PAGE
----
In Shop Blog, Techniques, Tools

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Editor Christopher Schwarz is out of town , so we’ve commandeered his blog for a few days. Don’t worry , the socks on squirrels and monkey references will soon return.

When The Schwarz first handed me the M.Power PSS1, I was intrigued because sharpening has always been my woodworking Achilles’ heel , if you’re looking to round the end of a chisel, just hand it to me. I can do it. Having a device that locked everything in place to sharpen and touch-up my chisels and plane blades could be a godsend. If you’re a hand-sharpening guru, I doubt this is the setup you’ll be interested in using. But if you struggle with sharp, read on.

I read the instructions so I was comfortable with the process , but I must say it’s rather intuitive. This sharpening system includes an aluminum base and carriage and a couple small DMT diamond stones, one black preparation stone and a white stone for finishing. Three additional stones are available as optional accessories. And you have two angles (25Ã?º and 30Ã?º) for sharpening, so you micro-bevel enthusiasts can still play the game.

Setup and operation is a breeze. Clip the stone into the carriage by way of a small magnet, slide the carriage onto the base making sure both dovetails engage, and you’re ready to sharpen.

Fit your blade flat on the base and hold it tight to one of the two 90Ã?° sides. Next, nuzzle the tool against the stone then simply slide the carriage back and forth to sharpen the blade. But this is where things fell apart for me. As I began to slide the carriage, I found it difficult to hold the tool against the side while keeping enough pressure against the stone to actually sharpen the chisel. This has to be done as the carriage slides back and forth , and while not sliding the base to and fro. That’s a difficult if not impossible task unless you back the base up to a stop of some kind.

Too much feeding pressure on your tool causes it to creep toward the stone. That, in turn, causes the end of the stone to catch the edge of the tool and the base hops across your bench. So don’t be aggressive and take your time.

Additionally, sliding the carriage and stone along the edge of a chisel or plane blade uses the stone in only one spot. You can flip the stone in the carriage, but that gains you a second spot with the balance of the stone available to flatten the backs of your chisels.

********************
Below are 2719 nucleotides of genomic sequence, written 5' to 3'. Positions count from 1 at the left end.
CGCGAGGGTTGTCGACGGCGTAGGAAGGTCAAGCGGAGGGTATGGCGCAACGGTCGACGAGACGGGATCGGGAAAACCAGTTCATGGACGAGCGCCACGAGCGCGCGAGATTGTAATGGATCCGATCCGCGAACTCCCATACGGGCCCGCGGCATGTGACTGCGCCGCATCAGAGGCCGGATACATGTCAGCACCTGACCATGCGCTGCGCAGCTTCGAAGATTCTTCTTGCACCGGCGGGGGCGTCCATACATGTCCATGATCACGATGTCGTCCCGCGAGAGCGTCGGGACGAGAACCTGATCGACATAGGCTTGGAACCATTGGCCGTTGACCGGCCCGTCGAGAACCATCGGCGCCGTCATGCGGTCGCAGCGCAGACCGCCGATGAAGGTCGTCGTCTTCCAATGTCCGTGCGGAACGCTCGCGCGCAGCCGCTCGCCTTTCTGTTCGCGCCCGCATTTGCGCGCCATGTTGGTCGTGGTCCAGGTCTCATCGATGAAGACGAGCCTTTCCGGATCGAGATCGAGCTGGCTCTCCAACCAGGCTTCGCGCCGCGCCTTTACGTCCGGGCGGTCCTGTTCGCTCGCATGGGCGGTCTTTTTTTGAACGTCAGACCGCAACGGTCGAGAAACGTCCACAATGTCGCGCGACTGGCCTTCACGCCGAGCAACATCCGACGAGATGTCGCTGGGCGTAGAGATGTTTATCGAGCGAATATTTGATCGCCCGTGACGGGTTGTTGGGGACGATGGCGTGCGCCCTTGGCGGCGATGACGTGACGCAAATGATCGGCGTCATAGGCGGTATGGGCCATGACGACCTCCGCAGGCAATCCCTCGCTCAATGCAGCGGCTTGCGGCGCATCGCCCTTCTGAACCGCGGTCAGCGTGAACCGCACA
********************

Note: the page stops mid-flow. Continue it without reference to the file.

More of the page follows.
With patience, this system does sharpen chisels, plane blades and other tools from 1/8″ to 2-1/2″ in width. If you’re a total sharpening novice, this would provide a locked-in and repeatable setup to put a sharp edge on your blade. But for my $85, I would choose an alternative sharpening system.

– Glen D. Huey, senior editor

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Showing 3 comments
  • Ron Boe

    What bugs me about this system is that the scratches are parallel to the edge so just what the heck is going on at the edge if you could zoom in? Seems to me there would be lines that the metal could crack at and break off strips of the edge.

    This method would also prevent a really good sharp edge.

    Other than that, it looks pretty darn slick.

  • Harlan Barnhart

    I have had one of these for several years. It has found a home in my "take on the jobsite" toolbox to do quick touch ups on site. I haven’t been able to produce edges like waters stones with it.

  • JC

    despite teh word "power" in the name, I’m assuming this is still hand sharpening. I really like the diamond stones to get rid of machine marks on my inexpensive new tools, but are diamond stones a good way to get a fine edge? I’ve never heard of a sharpening expert recommend them for that. they seem to prefer water or oil stones. it is intriguing though.

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